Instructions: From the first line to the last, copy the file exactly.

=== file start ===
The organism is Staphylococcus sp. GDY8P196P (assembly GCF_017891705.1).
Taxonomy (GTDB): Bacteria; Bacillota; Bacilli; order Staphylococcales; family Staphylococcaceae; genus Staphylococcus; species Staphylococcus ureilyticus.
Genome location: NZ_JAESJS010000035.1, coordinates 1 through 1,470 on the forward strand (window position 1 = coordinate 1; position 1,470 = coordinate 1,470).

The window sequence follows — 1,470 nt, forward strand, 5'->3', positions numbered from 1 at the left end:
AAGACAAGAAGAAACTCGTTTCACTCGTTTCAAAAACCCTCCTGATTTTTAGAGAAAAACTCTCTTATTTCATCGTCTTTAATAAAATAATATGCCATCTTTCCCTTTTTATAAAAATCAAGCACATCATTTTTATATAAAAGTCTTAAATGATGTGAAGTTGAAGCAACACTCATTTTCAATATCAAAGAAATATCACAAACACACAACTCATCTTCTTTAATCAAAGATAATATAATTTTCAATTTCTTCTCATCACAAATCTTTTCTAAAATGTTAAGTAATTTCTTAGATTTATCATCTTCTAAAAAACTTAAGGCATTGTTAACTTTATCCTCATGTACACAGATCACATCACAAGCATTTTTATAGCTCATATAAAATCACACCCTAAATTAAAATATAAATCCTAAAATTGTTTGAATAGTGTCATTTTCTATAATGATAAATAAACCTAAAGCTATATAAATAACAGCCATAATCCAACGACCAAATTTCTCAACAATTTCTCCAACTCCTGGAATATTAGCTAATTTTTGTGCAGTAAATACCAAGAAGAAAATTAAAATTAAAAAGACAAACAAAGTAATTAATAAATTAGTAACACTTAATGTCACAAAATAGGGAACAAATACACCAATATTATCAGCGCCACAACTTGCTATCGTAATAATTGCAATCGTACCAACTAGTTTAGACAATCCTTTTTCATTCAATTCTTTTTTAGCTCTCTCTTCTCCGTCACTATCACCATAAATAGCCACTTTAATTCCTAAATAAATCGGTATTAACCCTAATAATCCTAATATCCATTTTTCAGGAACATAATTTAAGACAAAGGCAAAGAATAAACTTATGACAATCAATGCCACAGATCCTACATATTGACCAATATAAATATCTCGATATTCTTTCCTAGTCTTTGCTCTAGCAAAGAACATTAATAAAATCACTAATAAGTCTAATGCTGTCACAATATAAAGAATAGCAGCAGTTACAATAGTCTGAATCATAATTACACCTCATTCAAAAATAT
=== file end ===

The organism is Staphylococcus sp. GDY8P196P (assembly GCF_017891705.1).
Taxonomy (GTDB): Bacteria; Bacillota; Bacilli; order Staphylococcales; family Staphylococcaceae; genus Staphylococcus; species Staphylococcus ureilyticus.
Genome location: NZ_JAESJS010000035.1, coordinates 1 through 1,470 on the forward strand (window position 1 = coordinate 1; position 1,470 = coordinate 1,470).

The window sequence follows — 1,470 nt, forward strand, 5'->3', positions numbered from 1 at the left end:
AAGACAAGAAGAAACTCGTTTCACTCGTTTCAAAAACCCTCCTGATTTTTAGAGAAAAACTCTCTTATTTCATCGTCTTTAATAAAATAATATGCCATCTTTCCCTTTTTATAAAAATCAAGCACATCATTTTTATATAAAAGTCTTAAATGATGTGAAGTTGAAGCAACACTCATTTTCAATATCAAAGAAATATCACAAACACACAACTCATCTTCTTTAATCAAAGATAATATAATTTTCAATTTCTTCTCATCACAAATCTTTTCTAAAATGTTAAGTAATTTCTTAGATTTATCATCTTCTAAAAAACTTAAGGCATTGTTAACTTTATCCTCATGTACACAGATCACATCACAAGCATTTTTATAGCTCATATAAAATCACACCCTAAATTAAAATATAAATCCTAAAATTGTTTGAATAGTGTCATTTTCTATAATGATAAATAAACCTAAAGCTATATAAATAACAGCCATAATCCAACGACCAAATTTCTCAACAATTTCTCCAACTCCTGGAATATTAGCTAATTTTTGTGCAGTAAATACCAAGAAGAAAATTAAAATTAAAAAGACAAACAAAGTAATTAATAAATTAGTAACACTTAATGTCACAAAATAGGGAACAAATACACCAATATTATCAGCGCCACAACTTGCTATCGTAATAATTGCAATCGTACCAACTAGTTTAGACAATCCTTTTTCATTCAATTCTTTTTTAGCTCTCTCTTCTCCGTCACTATCACCATAAATAGCCACTTTAATTCCTAAATAAATCGGTATTAACCCTAATAATCCTAATATCCATTTTTCAGGAACATAATTTAAGACAAAGGCAAAGAATAAACTTATGACAATCAATGCCACAGATCCTACATATTGACCAATATAAATATCTCGATATTCTTTCCTAGTCTTTGCTCTAGCAAAGAACATTAATAAAATCACTAATAAGTCTAATGCTGTCACAATATAAAGAATAGCAGCAGTTACAATAGTCTGAATCATAATTACACCTCATTCAAAAATAT